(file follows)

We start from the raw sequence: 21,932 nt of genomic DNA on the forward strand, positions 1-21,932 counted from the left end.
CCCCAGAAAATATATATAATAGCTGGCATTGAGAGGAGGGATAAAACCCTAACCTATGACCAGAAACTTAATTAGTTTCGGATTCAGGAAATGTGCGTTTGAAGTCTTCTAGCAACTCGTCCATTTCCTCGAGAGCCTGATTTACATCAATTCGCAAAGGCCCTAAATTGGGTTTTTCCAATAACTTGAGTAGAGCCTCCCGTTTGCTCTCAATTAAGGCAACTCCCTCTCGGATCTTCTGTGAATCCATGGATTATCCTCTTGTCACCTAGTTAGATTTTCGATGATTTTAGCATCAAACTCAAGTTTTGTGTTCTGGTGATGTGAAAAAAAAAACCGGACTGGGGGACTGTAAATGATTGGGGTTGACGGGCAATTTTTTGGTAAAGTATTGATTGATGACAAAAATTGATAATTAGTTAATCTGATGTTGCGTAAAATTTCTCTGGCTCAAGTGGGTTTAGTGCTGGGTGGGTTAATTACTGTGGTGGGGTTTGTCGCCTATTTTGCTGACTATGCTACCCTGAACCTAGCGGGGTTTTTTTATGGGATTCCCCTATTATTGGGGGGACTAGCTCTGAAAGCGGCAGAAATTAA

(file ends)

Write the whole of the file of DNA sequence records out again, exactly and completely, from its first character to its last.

We start from the raw sequence: 21,932 nt of genomic DNA on the forward strand, positions 1-21,932 counted from the left end.
CCCCAGAAAATATATATAATAGCTGGCATTGAGAGGAGGGATAAAACCCTAACCTATGACCAGAAACTTAATTAGTTTCGGATTCAGGAAATGTGCGTTTGAAGTCTTCTAGCAACTCGTCCATTTCCTCGAGAGCCTGATTTACATCAATTCGCAAAGGCCCTAAATTGGGTTTTTCCAATAACTTGAGTAGAGCCTCCCGTTTGCTCTCAATTAAGGCAACTCCCTCTCGGATCTTCTGTGAATCCATGGATTATCCTCTTGTCACCTAGTTAGATTTTCGATGATTTTAGCATCAAACTCAAGTTTTGTGTTCTGGTGATGTGAAAAAAAAAACCGGACTGGGGGACTGTAAATGATTGGGGTTGACGGGCAATTTTTTGGTAAAGTATTGATTGATGACAAAAATTGATAATTAGTTAATCTGATGTTGCGTAAAATTTCTCTGGCTCAAGTGGGTTTAGTGCTGGGTGGGTTAATTACTGTGGTGGGGTTTGTCGCCTATTTTGCTGACTATGCTACCCTGAACCTAGCGGGGTTTTTTTATGGGATTCCCCTATTATTGGGGGGACTAGCTCTGAAAGCGGCAGAAATTAA